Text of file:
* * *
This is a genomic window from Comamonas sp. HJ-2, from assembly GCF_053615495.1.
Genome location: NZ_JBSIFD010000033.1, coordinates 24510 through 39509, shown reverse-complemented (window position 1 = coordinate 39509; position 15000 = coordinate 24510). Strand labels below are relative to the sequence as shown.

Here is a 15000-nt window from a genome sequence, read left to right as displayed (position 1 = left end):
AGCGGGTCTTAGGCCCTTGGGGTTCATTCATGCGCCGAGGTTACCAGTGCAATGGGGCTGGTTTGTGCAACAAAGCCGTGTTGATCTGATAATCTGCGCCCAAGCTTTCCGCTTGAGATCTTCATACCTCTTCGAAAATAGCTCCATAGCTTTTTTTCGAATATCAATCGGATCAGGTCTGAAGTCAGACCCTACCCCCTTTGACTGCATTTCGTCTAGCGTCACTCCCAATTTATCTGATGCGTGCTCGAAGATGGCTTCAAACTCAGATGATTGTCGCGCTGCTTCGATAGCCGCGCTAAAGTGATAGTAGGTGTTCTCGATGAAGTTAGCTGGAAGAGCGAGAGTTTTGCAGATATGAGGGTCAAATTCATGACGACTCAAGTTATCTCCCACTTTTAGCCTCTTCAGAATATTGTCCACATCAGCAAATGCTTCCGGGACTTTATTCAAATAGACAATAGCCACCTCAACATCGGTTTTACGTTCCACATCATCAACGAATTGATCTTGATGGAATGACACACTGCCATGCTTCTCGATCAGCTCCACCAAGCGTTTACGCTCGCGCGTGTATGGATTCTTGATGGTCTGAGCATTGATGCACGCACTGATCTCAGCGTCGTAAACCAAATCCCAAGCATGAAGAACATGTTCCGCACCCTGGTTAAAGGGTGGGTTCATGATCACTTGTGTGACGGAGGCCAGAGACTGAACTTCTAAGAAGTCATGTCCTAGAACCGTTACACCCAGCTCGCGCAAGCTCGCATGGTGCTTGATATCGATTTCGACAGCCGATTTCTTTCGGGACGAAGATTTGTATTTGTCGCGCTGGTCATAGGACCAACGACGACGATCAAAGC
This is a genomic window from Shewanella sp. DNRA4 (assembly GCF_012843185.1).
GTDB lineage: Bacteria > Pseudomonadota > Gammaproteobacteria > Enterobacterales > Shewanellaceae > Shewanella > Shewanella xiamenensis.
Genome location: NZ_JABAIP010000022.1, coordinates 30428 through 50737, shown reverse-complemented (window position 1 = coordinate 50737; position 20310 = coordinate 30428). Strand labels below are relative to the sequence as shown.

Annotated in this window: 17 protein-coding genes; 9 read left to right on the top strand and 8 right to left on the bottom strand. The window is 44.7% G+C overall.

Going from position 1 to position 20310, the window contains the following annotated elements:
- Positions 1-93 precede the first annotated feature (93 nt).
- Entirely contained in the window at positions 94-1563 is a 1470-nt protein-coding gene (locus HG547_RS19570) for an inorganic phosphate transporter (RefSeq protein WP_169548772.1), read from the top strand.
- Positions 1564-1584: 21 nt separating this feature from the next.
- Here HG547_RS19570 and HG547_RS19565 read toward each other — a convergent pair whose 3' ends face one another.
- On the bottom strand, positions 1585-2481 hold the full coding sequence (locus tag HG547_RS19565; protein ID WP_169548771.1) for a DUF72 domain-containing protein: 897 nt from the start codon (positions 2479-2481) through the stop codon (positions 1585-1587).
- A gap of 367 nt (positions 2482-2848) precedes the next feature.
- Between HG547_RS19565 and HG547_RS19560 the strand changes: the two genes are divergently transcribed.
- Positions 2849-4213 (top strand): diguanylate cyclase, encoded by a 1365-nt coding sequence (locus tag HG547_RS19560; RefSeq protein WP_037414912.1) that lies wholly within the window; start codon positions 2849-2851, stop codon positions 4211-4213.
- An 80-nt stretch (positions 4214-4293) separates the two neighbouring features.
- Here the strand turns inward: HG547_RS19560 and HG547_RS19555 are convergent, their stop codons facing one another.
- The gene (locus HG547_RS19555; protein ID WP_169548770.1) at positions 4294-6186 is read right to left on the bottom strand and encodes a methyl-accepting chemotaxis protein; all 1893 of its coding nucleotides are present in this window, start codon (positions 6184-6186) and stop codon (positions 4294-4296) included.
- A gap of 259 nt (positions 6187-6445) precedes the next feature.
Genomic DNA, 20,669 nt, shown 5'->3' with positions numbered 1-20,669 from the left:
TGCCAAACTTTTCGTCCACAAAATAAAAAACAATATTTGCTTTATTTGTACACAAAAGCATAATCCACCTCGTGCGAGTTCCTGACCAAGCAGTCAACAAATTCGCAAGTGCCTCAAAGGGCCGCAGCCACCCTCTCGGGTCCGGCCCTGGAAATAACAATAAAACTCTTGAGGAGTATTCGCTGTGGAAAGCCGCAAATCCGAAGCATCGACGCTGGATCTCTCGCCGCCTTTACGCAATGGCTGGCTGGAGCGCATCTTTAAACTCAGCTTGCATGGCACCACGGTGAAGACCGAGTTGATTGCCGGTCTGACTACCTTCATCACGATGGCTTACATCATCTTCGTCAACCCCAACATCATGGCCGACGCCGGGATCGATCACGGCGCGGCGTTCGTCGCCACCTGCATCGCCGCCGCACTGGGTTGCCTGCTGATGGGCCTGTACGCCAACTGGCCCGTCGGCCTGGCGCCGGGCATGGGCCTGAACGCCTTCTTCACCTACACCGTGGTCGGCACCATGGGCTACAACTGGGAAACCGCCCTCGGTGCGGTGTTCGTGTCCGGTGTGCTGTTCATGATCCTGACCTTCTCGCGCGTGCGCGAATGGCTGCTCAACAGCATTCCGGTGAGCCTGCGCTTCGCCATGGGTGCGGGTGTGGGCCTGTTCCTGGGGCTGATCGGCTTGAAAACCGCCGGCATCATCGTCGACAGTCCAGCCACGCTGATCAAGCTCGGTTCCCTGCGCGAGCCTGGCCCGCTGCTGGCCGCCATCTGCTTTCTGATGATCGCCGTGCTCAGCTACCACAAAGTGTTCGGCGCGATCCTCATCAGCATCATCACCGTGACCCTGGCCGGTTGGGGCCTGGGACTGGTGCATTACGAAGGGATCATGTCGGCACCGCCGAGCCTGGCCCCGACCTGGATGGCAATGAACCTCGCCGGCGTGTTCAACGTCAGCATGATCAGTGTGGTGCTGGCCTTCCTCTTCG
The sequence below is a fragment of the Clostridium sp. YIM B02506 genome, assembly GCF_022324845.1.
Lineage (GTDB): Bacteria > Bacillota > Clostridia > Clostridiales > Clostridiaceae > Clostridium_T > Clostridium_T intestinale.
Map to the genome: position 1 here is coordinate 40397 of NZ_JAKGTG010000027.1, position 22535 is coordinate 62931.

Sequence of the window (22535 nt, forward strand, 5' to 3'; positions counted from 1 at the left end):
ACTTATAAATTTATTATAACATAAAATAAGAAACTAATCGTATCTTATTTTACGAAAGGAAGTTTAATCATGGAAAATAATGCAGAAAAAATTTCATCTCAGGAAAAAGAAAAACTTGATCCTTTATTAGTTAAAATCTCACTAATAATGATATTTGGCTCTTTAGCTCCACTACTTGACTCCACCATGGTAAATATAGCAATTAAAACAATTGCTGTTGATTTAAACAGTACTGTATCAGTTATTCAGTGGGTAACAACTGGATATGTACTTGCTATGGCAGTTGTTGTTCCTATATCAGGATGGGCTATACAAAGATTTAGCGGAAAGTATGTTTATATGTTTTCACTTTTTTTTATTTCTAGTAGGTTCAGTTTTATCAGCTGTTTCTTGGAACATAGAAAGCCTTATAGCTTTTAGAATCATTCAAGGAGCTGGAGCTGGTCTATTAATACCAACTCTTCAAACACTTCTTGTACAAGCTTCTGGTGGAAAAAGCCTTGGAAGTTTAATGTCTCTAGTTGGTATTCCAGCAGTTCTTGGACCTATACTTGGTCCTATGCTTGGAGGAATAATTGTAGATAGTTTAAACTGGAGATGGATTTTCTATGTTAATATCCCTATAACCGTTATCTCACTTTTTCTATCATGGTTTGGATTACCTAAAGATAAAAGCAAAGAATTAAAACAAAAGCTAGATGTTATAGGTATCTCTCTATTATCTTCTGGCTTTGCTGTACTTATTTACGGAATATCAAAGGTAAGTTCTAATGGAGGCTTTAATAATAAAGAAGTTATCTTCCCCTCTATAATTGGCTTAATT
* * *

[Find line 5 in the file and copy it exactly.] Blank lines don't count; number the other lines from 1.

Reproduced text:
This is a genomic window from Shewanella sp. DNRA4 (assembly GCF_012843185.1).